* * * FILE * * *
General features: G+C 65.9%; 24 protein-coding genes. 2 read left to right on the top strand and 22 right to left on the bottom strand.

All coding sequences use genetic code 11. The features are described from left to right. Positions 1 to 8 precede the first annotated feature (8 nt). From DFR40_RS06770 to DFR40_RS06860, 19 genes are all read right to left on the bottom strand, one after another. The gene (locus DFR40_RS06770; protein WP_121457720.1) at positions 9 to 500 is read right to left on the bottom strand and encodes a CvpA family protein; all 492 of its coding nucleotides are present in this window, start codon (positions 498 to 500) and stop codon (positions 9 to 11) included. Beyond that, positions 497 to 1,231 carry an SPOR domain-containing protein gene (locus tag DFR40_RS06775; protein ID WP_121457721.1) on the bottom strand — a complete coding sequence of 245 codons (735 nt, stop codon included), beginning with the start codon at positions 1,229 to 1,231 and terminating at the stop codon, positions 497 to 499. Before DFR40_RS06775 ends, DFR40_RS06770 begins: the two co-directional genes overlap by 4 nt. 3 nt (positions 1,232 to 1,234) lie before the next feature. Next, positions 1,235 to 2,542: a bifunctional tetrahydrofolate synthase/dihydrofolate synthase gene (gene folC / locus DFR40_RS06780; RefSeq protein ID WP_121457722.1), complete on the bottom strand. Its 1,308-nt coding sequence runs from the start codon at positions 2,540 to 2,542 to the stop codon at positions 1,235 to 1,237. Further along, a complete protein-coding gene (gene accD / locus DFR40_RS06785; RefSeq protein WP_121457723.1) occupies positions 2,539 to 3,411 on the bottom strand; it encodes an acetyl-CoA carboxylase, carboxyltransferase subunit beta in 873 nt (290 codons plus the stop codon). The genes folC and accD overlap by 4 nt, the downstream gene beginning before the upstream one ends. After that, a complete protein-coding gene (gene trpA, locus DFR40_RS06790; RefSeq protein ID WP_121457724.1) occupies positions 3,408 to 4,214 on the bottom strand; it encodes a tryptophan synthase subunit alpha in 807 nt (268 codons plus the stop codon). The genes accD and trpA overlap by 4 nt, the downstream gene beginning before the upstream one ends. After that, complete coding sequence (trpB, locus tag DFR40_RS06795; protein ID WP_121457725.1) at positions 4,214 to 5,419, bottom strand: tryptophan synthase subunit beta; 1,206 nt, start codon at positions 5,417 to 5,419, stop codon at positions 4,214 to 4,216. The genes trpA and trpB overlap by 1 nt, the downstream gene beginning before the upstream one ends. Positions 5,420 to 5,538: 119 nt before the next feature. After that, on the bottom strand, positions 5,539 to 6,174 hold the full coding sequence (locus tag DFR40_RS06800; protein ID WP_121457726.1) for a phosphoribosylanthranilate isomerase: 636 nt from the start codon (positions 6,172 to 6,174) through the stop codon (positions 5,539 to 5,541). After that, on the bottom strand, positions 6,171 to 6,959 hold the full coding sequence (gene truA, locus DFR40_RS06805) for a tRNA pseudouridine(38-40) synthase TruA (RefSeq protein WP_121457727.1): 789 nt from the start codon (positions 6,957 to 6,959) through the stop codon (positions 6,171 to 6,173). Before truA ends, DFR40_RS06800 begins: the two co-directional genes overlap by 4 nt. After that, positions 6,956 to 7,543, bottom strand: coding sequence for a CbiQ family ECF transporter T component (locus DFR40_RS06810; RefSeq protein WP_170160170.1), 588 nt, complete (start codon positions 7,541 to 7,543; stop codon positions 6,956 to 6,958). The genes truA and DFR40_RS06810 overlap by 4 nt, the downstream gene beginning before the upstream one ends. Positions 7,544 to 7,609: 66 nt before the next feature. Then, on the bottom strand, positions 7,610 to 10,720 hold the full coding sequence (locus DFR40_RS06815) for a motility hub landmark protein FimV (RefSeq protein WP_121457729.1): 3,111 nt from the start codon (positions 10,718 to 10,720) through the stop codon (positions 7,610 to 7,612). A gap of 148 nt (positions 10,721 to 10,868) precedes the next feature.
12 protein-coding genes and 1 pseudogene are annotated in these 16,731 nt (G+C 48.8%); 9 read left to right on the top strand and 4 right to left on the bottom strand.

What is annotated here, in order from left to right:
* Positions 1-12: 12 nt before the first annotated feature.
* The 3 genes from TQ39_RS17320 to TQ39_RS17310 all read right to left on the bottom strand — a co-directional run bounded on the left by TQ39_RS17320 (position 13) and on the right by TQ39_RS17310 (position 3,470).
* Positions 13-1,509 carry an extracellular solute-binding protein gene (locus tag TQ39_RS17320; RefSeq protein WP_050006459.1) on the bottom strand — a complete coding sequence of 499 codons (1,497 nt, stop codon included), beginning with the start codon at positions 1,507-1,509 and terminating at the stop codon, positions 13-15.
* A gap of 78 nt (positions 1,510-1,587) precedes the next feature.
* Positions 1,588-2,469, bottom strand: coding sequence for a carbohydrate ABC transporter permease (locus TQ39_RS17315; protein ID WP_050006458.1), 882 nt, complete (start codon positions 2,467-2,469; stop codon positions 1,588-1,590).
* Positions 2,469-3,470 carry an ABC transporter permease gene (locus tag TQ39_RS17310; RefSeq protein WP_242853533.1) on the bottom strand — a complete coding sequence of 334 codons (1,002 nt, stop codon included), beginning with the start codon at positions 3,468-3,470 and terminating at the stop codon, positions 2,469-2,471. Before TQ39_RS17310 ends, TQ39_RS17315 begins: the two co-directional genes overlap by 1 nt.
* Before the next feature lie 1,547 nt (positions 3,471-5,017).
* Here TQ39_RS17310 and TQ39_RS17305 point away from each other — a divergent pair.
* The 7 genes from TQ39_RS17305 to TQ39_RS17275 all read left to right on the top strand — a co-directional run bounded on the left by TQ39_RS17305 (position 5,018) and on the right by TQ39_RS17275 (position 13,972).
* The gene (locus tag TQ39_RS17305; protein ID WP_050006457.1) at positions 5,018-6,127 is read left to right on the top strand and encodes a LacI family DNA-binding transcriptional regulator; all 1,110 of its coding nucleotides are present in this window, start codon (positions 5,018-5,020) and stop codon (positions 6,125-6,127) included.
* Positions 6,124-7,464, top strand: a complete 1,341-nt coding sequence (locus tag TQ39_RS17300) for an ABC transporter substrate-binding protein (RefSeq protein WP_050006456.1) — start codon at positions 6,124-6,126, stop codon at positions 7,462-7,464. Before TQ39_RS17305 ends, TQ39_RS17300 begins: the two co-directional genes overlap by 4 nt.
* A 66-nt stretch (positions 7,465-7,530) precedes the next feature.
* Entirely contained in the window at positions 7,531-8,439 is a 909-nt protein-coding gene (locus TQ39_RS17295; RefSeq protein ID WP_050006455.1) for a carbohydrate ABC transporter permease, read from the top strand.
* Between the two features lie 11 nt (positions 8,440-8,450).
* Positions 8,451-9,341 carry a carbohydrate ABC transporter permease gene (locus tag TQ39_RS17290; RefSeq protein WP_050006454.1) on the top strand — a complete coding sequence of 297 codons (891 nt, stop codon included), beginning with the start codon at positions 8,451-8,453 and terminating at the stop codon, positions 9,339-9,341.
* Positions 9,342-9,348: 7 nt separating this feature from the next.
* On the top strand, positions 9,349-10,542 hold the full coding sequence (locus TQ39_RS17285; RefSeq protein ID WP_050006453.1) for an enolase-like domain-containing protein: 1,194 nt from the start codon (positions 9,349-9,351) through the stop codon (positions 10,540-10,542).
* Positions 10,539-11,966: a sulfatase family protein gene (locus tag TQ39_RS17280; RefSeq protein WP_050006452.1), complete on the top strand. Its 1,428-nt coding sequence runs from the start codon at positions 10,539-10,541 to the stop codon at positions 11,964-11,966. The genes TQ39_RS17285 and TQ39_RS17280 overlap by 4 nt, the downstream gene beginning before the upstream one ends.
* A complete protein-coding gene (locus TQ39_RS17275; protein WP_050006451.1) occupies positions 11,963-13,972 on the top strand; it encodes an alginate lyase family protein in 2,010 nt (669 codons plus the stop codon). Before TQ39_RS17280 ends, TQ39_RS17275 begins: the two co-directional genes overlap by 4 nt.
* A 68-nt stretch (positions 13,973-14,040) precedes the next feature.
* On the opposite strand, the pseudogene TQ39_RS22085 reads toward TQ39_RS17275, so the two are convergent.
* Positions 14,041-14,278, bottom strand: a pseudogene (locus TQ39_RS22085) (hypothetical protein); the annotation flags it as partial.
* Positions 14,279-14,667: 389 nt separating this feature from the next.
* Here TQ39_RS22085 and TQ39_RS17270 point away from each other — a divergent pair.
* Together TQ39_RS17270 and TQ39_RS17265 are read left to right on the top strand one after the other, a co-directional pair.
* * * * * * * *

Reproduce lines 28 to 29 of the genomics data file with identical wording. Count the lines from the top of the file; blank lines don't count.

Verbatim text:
* Here TQ39_RS22085 and TQ39_RS17270 point away from each other — a divergent pair.
* Together TQ39_RS17270 and TQ39_RS17265 are read left to right on the top strand one after the other, a co-directional pair.